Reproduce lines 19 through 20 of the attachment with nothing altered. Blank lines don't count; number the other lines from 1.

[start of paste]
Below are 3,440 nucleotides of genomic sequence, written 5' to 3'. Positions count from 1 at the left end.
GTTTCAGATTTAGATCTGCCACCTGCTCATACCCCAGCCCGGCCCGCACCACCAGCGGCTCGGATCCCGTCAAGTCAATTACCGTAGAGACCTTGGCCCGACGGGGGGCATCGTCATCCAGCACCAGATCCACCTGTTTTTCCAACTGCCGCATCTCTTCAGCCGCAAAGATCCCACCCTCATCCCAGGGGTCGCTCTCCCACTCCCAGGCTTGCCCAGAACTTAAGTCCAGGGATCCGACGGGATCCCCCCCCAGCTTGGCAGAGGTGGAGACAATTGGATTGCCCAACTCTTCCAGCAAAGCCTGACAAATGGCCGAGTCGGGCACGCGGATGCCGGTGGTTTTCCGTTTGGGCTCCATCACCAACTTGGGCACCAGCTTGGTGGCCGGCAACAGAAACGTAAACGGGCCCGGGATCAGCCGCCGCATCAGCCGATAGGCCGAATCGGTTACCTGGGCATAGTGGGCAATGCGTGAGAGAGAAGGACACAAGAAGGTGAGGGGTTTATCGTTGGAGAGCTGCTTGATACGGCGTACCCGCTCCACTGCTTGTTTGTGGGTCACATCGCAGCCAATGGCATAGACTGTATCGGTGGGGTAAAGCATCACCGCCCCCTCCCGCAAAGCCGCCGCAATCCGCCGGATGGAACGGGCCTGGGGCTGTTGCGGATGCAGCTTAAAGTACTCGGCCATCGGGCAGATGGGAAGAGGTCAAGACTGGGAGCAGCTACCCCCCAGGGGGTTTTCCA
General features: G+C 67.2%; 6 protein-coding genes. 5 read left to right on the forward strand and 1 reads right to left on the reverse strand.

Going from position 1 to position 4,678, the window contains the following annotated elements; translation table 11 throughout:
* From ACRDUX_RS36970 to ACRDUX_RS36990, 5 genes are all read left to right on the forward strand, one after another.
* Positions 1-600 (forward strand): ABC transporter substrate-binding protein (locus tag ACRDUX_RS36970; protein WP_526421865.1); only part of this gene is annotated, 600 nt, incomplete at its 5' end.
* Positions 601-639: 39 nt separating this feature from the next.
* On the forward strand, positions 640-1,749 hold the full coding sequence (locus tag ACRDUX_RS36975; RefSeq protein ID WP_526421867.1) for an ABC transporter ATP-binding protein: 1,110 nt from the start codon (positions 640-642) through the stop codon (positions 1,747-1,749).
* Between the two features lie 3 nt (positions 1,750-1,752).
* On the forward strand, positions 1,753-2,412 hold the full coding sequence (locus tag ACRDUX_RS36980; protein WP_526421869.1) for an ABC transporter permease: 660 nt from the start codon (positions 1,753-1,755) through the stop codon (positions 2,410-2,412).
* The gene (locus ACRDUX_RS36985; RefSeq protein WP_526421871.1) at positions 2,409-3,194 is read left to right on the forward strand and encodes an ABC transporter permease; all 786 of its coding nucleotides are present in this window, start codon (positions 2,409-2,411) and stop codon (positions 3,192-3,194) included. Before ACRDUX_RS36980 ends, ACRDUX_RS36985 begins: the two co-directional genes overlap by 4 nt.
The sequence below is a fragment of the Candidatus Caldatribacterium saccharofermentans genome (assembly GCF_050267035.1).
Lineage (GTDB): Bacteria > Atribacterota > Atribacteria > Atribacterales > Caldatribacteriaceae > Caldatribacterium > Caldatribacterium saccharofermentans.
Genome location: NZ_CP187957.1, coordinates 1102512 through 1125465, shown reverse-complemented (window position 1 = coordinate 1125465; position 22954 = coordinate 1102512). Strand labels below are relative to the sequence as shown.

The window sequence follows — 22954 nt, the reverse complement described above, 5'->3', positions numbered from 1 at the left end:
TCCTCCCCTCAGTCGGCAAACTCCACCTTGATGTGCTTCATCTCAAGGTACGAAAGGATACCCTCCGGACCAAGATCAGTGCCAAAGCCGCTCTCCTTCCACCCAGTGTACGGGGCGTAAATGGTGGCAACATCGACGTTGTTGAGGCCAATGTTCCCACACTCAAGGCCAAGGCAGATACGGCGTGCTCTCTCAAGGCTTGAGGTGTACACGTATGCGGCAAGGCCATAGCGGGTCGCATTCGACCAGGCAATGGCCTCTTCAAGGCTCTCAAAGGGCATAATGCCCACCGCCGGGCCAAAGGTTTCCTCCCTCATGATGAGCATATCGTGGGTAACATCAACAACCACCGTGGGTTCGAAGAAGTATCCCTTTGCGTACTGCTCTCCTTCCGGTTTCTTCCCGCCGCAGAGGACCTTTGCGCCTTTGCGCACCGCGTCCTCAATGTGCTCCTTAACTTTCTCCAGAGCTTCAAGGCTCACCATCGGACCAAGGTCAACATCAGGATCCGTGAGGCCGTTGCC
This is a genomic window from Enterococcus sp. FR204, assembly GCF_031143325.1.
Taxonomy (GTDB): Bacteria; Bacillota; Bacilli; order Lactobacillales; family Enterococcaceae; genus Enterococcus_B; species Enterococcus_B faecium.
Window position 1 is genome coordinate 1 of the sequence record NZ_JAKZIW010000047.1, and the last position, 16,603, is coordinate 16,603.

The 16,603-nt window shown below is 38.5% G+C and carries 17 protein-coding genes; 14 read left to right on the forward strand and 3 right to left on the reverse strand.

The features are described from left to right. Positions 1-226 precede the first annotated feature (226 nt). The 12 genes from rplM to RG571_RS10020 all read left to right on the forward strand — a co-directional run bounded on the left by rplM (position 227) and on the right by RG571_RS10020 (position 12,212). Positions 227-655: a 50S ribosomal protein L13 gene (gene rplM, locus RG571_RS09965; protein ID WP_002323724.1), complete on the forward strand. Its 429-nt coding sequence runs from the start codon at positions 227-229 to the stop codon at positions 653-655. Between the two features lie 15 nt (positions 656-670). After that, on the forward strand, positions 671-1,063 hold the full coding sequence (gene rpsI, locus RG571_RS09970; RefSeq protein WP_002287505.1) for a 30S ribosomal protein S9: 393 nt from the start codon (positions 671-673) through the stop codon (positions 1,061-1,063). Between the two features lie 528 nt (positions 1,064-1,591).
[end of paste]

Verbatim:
Window position 1 is genome coordinate 1 of the sequence record NZ_JAKZIW010000047.1, and the last position, 16,603, is coordinate 16,603.

The 16,603-nt window shown below is 38.5% G+C and carries 17 protein-coding genes; 14 read left to right on the forward strand and 3 right to left on the reverse strand.